Moody says that other cameras can provide unilateral coverage for broadcasters who wish to be pitchside with their own presentation team. “The beauty of the Telegenic van is that it is flexible. We can increase the number of cameras to eight if the need arises.”
Output from the van is fed back to Stockley Park where a director can remotely cut the game. “Remote production is the current ‘buzz’,” says Moody. “But we are using the technology to direct around 200 games a season from the IMG Studios.”
That facility in west London also accommodates 10 production galleries where the output from Premier League games is handled. Each gallery has a producer/director, graphics operator, sound engineer and EVS operator.
“Our fibre connectivity means there are 24 lines out from each Premier League stadium. That enables us to bring back all those different cameras and feeds which we require. Our plans call for further expansion through our connectivity supplier, BT, during this coming season. This will mean we will have up to 100 lines coming into PLP on busy match days.”
Moody continues: “We need to get all of our content back to the studios as quickly as possible. That is paramount, and IP connectivity gives us flexibility and scope for growth. We can do more today because of the way technology has progressed.”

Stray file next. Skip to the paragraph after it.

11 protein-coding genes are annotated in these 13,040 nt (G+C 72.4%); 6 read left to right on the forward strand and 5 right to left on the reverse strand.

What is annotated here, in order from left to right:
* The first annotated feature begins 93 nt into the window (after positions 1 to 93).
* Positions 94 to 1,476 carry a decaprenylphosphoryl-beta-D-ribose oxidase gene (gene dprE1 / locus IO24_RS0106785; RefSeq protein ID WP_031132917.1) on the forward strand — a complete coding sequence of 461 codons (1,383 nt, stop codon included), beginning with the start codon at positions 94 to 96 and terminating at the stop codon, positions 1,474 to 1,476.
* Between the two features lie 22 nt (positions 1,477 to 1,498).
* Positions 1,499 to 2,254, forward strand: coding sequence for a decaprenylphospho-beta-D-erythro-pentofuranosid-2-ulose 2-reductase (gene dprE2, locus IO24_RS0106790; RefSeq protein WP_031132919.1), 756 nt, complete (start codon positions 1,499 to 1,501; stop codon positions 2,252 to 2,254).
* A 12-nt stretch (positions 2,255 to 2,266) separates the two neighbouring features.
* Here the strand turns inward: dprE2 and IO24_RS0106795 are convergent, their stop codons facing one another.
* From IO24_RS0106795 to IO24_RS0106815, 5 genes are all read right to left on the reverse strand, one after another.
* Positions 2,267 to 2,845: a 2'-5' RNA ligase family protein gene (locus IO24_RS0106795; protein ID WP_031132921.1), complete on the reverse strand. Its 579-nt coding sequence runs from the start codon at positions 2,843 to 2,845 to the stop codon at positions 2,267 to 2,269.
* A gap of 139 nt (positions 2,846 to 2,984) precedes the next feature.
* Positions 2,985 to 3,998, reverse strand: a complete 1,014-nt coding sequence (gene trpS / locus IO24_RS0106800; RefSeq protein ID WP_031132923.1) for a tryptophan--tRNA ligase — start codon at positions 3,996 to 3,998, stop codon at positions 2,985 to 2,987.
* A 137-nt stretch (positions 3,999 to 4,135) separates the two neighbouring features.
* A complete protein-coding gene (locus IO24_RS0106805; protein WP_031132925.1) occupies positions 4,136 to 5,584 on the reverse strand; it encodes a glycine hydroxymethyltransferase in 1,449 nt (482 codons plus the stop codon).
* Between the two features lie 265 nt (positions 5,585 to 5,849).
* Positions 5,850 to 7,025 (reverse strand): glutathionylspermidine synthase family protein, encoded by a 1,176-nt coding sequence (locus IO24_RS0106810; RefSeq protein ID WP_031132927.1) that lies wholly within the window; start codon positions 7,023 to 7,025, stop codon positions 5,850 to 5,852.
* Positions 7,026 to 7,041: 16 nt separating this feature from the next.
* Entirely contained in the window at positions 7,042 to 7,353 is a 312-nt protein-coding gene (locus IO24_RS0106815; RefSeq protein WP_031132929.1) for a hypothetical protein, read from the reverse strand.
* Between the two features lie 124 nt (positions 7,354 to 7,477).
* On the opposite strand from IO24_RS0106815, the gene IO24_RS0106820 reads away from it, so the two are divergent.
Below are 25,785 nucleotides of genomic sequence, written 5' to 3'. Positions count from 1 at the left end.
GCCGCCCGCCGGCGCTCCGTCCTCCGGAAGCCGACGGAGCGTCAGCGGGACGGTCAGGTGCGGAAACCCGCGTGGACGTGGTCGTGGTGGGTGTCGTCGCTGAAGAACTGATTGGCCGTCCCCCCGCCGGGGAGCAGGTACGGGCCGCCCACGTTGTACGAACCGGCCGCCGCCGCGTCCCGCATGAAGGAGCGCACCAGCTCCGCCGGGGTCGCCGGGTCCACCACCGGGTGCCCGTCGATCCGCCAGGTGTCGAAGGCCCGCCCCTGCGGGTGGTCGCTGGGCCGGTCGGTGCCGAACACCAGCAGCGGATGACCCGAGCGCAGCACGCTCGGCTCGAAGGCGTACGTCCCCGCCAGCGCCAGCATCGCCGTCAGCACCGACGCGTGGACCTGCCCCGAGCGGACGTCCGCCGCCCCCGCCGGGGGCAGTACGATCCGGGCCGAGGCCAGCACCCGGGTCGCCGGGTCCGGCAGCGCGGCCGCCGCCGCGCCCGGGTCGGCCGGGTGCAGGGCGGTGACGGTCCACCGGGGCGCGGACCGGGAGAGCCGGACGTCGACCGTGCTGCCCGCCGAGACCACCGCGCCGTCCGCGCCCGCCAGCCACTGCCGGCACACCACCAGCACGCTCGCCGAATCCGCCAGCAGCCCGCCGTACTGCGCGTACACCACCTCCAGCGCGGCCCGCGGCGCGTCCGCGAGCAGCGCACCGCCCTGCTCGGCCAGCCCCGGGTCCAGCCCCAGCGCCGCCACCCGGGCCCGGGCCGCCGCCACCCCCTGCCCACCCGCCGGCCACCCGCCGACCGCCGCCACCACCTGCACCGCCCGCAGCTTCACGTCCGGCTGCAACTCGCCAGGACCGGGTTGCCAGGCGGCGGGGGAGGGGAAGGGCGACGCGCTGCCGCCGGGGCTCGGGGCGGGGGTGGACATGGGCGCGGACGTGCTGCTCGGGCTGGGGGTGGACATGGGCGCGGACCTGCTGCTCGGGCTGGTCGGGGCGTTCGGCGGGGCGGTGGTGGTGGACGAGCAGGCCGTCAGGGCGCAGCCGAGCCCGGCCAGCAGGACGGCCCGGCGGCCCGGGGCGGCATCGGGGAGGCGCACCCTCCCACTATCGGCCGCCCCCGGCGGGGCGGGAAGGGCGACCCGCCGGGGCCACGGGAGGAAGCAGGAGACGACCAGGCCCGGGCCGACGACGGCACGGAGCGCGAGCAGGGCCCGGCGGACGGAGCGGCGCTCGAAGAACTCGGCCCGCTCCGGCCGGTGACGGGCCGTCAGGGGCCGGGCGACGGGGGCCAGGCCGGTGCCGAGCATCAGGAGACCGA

And speed of delivery is certainly achieved when it comes to PLP’s Clips Channel. “Take, for example, the Saturday games that kicks off at 3pm. We have access to the Hawkeye truck for goal line technology. We have an operator at Stockley Park who has access to all the angles when it comes to major incidents in the games. He or she can immediately clip that content and make it available to all overseas broadcasters. It means, for instance, that the BeIN studio in Doha can, within seconds, have 10 different angles of a goal.”
Innovation on the cards
“Our feedback is that we are doing a great job,” says Moody. “But that doesn’t mean we are complacent. We are continuing to innovate.”
Those innovations for the 2017-18 season include green screen shoots of dynamic line ups, special messages from players for broadcasters around the world, player pronunciations and new Matchday Live titles with artistic stills shot specially by Noah Productions and their elite photographer Theo Cohen.
Moody reports that other innovations include an expansion of the training ground connectivity with more concurrent feeds available through Zixi from five to eight lines.
“We are also in co-production with Buzz16 to create a six-part series entitled ‘Gary Neville’s Soccerbox’. We will provide programming around PL Live Bangalore on 14 and 15 October. And Steve Bower is joining Manish Bhasin and Andy Townsend as our Sunday presenter of Matchday Live.”
PLP is a massive undertaking – but then the global audience is around one billion viewers. So, Moody and his team must be doing something right. In fact, other footballing bodies such as the Bundesliga and La Liga are often encouraged to look at the PLP operation and emulate it.
“That is, of course, flattering – but we do realise that other leagues are closing the gap between what we produce and what they offer to their viewers. But we will continue to innovate and provide the huge Premier League audience around the world with the very best coverage of their favourite sport.”